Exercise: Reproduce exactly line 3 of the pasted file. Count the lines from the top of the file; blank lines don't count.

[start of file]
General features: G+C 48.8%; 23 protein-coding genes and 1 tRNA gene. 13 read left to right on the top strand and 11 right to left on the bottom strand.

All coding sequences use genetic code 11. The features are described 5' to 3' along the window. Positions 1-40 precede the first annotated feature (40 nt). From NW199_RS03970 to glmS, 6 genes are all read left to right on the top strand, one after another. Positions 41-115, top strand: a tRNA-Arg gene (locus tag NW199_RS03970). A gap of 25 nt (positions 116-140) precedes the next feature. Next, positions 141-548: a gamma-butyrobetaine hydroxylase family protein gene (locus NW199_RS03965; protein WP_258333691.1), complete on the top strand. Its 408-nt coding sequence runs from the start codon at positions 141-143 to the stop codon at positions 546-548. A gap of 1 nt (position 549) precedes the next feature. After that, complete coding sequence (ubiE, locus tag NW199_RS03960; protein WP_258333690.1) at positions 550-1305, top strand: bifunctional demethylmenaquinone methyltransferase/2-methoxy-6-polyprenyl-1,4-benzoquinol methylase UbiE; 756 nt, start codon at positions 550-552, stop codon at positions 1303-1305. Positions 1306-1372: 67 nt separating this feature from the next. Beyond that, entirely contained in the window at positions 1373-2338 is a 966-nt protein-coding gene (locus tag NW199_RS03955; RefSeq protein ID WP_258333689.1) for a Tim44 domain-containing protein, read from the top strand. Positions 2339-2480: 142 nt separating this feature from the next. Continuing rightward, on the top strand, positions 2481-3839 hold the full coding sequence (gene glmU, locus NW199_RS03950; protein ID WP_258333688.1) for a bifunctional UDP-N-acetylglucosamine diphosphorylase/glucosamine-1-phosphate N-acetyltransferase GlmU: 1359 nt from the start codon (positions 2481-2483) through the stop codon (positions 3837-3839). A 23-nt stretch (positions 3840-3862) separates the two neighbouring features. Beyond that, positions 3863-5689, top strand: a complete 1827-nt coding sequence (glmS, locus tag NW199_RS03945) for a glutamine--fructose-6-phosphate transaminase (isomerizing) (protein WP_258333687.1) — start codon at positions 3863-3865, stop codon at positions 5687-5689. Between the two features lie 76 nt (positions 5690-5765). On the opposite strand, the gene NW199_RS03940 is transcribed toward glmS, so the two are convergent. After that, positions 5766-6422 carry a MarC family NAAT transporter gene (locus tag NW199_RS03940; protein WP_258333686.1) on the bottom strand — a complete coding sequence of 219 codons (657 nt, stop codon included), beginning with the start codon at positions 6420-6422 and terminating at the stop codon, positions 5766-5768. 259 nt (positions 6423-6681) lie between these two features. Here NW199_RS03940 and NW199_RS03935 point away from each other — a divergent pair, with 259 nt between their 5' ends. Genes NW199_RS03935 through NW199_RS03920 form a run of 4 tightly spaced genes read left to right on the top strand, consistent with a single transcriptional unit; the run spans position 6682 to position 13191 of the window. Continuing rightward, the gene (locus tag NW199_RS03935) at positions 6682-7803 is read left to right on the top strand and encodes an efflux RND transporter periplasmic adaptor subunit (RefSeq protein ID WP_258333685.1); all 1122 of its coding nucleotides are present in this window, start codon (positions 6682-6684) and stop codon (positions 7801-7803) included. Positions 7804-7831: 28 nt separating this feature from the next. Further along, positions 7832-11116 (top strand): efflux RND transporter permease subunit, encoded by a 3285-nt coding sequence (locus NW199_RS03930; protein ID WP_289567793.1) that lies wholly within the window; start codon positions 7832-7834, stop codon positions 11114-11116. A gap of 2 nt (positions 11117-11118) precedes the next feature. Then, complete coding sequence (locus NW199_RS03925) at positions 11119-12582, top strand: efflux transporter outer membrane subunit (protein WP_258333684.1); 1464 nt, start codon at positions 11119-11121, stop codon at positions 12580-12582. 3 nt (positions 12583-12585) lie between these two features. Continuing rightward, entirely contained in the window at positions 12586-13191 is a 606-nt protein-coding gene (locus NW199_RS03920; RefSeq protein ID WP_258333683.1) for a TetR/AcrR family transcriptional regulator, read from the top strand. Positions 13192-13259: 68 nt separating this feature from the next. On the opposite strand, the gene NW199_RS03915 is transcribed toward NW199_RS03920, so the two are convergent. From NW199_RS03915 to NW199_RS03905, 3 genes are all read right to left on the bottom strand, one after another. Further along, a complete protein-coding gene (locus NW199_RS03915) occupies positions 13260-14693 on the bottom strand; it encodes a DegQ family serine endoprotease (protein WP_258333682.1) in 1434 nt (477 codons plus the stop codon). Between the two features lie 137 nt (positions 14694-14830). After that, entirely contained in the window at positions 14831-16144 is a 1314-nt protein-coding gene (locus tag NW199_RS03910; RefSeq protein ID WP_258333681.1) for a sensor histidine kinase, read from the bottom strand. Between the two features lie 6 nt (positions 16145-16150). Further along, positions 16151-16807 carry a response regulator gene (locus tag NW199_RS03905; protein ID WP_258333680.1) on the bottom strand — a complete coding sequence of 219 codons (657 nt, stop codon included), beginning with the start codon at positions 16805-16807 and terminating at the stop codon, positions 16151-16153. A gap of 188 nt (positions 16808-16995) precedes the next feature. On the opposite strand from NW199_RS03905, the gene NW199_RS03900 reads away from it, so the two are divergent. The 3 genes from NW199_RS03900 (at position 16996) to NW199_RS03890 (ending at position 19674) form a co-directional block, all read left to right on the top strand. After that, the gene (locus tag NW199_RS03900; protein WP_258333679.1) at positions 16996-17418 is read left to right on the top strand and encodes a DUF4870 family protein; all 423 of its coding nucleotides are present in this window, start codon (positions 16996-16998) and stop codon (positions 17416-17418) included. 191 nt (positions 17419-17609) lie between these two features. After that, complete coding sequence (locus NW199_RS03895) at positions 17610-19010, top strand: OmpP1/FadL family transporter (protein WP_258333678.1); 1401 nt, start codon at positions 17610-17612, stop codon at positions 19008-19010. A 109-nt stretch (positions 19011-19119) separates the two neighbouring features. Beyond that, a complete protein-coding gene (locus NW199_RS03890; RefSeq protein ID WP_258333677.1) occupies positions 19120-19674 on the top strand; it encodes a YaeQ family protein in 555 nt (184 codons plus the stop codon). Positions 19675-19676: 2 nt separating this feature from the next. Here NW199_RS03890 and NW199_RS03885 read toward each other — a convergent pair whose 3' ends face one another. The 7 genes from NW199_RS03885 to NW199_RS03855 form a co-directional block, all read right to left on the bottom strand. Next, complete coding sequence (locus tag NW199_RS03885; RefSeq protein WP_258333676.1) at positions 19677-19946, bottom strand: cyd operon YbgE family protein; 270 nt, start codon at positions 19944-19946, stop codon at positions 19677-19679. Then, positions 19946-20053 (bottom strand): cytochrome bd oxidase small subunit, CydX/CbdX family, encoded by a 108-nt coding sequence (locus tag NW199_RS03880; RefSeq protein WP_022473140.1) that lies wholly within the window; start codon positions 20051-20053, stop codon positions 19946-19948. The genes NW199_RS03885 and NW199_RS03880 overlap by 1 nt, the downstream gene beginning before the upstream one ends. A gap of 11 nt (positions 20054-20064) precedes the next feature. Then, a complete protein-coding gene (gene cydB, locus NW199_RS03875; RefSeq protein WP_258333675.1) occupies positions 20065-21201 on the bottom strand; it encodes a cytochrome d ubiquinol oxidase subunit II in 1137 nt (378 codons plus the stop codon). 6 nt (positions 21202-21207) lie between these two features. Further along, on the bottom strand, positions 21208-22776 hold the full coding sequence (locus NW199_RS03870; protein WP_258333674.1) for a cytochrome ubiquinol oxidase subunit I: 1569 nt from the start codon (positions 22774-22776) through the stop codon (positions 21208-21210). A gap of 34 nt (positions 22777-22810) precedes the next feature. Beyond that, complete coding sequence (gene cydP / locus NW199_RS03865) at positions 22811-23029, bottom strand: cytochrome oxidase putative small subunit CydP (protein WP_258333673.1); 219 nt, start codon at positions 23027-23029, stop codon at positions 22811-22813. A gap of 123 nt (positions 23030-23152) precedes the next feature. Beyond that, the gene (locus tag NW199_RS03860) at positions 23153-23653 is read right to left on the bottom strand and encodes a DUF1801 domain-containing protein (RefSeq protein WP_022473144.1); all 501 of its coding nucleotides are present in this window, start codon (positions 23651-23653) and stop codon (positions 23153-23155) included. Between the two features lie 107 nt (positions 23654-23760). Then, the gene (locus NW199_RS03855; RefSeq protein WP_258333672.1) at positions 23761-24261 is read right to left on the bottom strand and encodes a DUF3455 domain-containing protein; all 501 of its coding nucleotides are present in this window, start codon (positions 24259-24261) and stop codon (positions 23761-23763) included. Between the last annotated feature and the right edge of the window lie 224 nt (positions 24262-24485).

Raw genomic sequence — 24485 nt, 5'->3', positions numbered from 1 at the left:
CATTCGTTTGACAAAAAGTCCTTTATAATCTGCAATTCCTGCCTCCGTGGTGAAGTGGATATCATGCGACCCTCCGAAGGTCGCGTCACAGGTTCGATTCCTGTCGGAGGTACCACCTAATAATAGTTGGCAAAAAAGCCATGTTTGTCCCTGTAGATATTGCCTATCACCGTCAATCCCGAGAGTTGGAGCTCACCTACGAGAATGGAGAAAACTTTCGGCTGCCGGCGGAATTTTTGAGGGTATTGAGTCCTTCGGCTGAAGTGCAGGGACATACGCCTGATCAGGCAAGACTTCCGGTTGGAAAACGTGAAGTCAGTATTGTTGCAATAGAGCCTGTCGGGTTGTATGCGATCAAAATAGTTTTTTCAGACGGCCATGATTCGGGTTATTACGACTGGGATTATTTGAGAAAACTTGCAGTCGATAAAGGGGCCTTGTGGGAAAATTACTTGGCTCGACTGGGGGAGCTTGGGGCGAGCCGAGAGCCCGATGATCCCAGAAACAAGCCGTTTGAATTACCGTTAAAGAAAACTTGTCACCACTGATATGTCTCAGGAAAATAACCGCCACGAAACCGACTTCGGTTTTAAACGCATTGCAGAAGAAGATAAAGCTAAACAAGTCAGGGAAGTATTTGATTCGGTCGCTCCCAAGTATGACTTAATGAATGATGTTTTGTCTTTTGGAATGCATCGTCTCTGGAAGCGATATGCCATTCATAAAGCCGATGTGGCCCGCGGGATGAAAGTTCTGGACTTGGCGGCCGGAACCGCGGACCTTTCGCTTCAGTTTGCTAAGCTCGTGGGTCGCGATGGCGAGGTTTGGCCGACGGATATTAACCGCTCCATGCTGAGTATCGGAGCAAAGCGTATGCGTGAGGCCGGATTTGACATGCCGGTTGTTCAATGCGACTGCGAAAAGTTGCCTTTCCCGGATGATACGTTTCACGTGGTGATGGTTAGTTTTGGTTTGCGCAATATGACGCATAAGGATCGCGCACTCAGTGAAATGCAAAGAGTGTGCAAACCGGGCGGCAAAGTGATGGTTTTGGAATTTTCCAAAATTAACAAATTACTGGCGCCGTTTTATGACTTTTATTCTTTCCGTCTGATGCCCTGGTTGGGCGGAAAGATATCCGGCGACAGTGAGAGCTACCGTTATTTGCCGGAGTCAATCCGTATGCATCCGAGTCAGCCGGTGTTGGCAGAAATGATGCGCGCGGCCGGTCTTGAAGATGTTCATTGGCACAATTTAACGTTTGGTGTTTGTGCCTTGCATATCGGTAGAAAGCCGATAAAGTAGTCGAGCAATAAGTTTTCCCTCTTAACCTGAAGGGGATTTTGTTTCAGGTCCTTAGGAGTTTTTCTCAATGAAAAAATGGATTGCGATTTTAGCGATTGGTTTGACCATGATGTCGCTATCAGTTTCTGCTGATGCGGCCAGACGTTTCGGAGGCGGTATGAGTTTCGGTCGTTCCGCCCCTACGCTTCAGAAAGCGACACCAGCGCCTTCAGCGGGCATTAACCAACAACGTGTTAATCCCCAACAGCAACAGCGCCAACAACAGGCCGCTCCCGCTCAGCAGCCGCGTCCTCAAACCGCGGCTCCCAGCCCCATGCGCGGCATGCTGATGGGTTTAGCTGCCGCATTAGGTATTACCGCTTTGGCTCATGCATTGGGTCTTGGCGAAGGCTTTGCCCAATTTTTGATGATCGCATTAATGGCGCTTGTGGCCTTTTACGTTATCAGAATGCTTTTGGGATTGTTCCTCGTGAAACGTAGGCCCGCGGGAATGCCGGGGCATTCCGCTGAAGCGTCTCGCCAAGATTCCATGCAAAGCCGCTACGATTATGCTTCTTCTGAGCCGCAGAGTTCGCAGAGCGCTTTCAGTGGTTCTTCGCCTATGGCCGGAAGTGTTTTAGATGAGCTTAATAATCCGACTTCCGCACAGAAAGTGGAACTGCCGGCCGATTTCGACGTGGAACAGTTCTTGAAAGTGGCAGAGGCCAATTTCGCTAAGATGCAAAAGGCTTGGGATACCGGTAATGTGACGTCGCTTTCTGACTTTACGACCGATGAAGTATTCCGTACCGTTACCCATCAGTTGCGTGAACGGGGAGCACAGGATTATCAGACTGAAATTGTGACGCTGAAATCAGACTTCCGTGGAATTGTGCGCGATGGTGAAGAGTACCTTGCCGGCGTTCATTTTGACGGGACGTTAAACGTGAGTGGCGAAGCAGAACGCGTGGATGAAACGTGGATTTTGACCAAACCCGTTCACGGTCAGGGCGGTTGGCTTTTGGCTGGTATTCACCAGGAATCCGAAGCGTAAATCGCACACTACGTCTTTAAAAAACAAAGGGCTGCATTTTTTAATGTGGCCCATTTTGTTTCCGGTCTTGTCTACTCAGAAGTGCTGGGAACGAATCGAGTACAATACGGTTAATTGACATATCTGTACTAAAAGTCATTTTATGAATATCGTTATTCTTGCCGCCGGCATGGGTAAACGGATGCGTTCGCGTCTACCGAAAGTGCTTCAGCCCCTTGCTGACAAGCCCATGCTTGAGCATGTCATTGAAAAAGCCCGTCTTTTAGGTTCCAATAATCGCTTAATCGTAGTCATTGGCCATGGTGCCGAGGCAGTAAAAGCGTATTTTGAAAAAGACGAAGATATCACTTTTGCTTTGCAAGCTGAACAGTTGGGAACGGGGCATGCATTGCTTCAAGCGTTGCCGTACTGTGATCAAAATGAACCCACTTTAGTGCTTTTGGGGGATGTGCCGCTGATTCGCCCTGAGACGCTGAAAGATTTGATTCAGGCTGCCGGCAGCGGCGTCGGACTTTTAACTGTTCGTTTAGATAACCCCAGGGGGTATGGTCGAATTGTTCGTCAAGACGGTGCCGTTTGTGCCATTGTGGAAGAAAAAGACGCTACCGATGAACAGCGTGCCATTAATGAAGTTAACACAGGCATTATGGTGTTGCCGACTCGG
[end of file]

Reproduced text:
Raw genomic sequence — 24485 nt, 5'->3', positions numbered from 1 at the left: